Introduction: Revisiting Tokyo…Twice
Cathay Pacific The Deck Lounge Hong Kong
Japan Airlines 777-200 Business Class Hong Kong to Tokyo
A Tale Of Two Observation Decks: Tokyo Haneda vs. Narita
Hotel Century Southern Tower Tokyo
Scoot 787 ScootBiz Tokyo to Taipei
Cathay Pacific A350-1000 Business Class Taipei to Hong Kong
Cathay Pacific A330 Economy Class Hong Kong to Tokyo
Cathay Pacific 777 Economy Class Tokyo to Hong Kong
There’s not much I can add to Rupert Hogg’s “resignation” other than the fact that I’m shocked and disappointed by the entire situation, so I won’t be posting about it here.
In 2017, Cathay Pacific stated that they’d be replacing all of their 777 economy class seats with a new seat in a 10-abreast configuration. The first aircraft with these seats emerged in April 2018, and my initial comments of the seat were scathing based on pictures alone. A couple of readers spoke out to me after my initial report, saying that it was unfair of me to judge a seat purely based on the pictures, and the seat itself was more well-padded than they expected. So when I had the chance to get from Tokyo to Hong Kong, I was sure to snag myself a flight in Cathay’s 10-abreast economy class so I could give a firsthand review of the product.
I was redeeming some expiring Asia Miles for this flight, and successfully got myself a seat on this flight for 10,000 Asia Miles one-way.
One of my friends bought his ticket on the Cathay Pacific website, and was able to purchase a seat on this flight. Unfortunately, the third person travelling with us failed to snag an award seat, so she booked a JAL flight back to Hong Kong leaving at around the same time. I would’ve liked to try out JAL’s economy class product (since there was award space, despite a higher cost for partner awards), though ultimately decided that a review of this product would be more worthy, since JAL uses a regional 787 on their Tokyo Narita-Hong Kong route with an older economy class seat that is being phased out.
Go figure that we ended up leaving almost three hours after the JAL flight. At around 1 PM I received a notification that our 6:30 PM flight would be delayed until 8:20 PM. Eventually, as we made our way to the airport on the Narita Express, the delay was pushed further to 8:45 PM. The reason for our delay was that the weather in Hong Kong was pretty bad, which caused the inbound flight to be delayed by almost three hours.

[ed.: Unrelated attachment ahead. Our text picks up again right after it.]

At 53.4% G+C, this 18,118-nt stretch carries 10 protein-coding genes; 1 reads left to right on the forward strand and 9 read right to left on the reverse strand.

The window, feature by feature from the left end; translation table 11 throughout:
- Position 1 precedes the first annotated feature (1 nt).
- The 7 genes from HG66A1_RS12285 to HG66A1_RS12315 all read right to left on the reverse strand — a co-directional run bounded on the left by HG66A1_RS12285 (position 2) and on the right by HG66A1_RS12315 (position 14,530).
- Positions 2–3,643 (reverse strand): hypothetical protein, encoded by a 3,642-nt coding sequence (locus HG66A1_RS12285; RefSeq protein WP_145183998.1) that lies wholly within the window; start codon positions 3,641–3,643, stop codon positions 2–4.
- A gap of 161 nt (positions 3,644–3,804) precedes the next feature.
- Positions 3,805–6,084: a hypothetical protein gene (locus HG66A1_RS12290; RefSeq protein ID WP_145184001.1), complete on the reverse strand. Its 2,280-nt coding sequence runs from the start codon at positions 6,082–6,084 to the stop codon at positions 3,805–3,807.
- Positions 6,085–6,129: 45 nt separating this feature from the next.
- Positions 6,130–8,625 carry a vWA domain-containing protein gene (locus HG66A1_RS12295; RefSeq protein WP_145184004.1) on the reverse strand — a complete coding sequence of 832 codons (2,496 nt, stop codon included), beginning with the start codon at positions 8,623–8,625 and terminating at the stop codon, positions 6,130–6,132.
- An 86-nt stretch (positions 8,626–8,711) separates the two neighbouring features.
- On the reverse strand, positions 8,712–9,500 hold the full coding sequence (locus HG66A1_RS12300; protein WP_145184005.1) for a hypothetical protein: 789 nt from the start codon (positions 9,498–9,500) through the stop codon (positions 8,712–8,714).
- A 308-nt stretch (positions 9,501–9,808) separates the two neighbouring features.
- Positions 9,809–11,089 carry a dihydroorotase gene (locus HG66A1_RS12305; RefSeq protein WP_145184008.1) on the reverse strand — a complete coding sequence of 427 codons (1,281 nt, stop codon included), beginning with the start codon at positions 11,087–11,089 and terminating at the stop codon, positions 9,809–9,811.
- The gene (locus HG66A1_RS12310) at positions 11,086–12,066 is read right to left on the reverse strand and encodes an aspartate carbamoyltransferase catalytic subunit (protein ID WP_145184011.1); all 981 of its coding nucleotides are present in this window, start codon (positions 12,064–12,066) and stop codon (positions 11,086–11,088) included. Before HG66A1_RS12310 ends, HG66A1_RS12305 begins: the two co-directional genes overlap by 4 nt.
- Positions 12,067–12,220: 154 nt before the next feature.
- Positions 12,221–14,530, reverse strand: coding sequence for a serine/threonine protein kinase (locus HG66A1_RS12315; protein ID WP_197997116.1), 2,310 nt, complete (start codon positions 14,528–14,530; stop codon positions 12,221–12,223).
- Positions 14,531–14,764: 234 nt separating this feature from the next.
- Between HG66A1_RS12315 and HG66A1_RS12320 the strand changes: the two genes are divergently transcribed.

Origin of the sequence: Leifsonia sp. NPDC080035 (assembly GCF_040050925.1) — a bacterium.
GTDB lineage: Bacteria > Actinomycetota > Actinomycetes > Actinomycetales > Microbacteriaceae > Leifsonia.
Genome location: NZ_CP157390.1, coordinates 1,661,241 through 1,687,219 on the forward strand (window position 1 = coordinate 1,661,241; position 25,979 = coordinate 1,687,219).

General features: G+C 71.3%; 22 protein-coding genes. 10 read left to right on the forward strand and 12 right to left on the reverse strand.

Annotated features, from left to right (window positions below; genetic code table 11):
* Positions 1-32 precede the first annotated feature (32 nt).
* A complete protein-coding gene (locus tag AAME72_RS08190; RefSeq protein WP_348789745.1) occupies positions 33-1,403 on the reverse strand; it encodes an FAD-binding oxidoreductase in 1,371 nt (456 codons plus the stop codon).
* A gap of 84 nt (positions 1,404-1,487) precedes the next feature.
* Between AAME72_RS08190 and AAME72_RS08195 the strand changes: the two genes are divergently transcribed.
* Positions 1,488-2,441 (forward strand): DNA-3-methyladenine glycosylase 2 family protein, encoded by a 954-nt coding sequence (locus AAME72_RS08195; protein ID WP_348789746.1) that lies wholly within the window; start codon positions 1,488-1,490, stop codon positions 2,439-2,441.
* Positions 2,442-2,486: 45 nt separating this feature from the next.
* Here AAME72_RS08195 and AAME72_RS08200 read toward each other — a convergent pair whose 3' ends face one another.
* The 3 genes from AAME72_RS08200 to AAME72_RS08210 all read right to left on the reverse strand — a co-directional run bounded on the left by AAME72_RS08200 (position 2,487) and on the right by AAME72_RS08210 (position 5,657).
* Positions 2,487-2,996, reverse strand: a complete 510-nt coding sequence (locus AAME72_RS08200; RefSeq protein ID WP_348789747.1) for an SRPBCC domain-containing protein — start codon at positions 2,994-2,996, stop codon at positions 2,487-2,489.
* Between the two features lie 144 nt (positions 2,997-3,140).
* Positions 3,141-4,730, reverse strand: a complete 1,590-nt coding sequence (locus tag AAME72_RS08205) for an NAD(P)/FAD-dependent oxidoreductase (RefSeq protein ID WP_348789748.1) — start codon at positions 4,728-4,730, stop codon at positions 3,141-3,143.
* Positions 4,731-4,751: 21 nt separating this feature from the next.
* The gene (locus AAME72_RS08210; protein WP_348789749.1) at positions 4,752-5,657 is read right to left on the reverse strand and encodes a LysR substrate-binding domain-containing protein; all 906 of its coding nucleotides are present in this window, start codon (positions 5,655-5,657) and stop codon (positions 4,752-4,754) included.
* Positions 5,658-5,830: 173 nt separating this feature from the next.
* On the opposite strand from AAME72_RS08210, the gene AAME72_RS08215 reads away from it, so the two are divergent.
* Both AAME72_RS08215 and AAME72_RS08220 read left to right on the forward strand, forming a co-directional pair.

When we got to the airport at around 6:15 PM and checked in our bags, we were given a JPY 1,000 (~HK$73) food voucher for a large list of restaurants in the airport, which we eventually spent on bento boxes.
After we passed through immigration at Narita’s Terminal 2 (which wasn’t as bad as usual, since there aren’t many flights leaving Narita at this time), we were able to catch an amazing sunset. Unfortunately we weren’t facing the sunset, so didn’t have a great vantage point to take great photos.
Sunset Tokyo Narita Airport
Our friend’s flight was also delayed, so we actually wound up seeing her off.
Japan Airlines Boeing 787 Tokyo Narita Airport
After watching our friend board, we schlepped back from the satellite pier to gate 72, which was near the immigration area. After walking through a duty-free alcohol shop (unfortunately Japan’s drinking age is 20, so I couldn’t take part in the free tasting), we made our way to gate 72, where our 777 was parked. This was the first of the ex-Emirates regional 777-300s to be transferred over to Cathay Pacific (B-HNS), and it was a touch over 17 years old.
Cathay Pacific Boeing 777-300 Tokyo Narita Airport
While our gate only had a partial view of our 777, it did have a full view of the Japan Airlines 767 parked next to us.
Japan Airlines Boeing 767 Tokyo Narita Airport
I found it quite fascinating that Narita Airport’s boarding gates also specify the aircraft type, flight duration and meal services operated/provided by the flight leaving the gate.
Aircraft and Flight Information Tokyo Narita Airport
While boarding was initially pushed back to 8:30 PM, we ended up boarding from 8:25 PM, starting from business class passengers and oneworld Emerald/Sapphire members, then continuing with Marco Polo Green members (there was no premium economy on this flight). I was the first in the economy lane to board.
Cathay Pacific Flight 505
Thursday, June 13, 2019
Origin: Tokyo Narita (NRT) Gate: 72 Dep: 18:30 (21:00)
Destination: Hong Kong (HKG) Gate: 50 Arr: 22:25 (00:10+1)
Duration: 4 hr 55 min (4 hr 10 min)
Aircraft: Boeing 777-300 Reg: B-HNS
Seat: 78K (Economy Class)
While we were boarding, we had a view of the 777’s nose through the jetbridge.
Cathay Pacific Boeing 777 Tokyo Narita Airport
I then stepped onto Cathay’s 777, which featured 42 business class seats and 396 economy class seats. I turned right into the first economy class cabin, and made my way to the very back of the aircraft.
Cathay Pacific Boeing 777 Economy Class
There are three massive economy class cabins on Cathay’s regional 777, separated by the exit doors throughout the aircraft. The two forward economy cabins feature 141 and 140 seats respectively, whereas the rearmost cabin was a little smaller, featuring 115 seats.
The entire economy class cabin on Cathay Pacific’s new 777s is laid out in a 3-4-3 configuration, with the exception of the last few rows, which are laid out in a 3-3-3 configuration (due to the tapering of the aircraft fuselage). The colour tones are in line with Cathay’s newer planes in economy – they’re recognisably green with notes of grey here and there, which were somewhat muted (especially with the yellowed cabin lights), though not in an unpleasant way.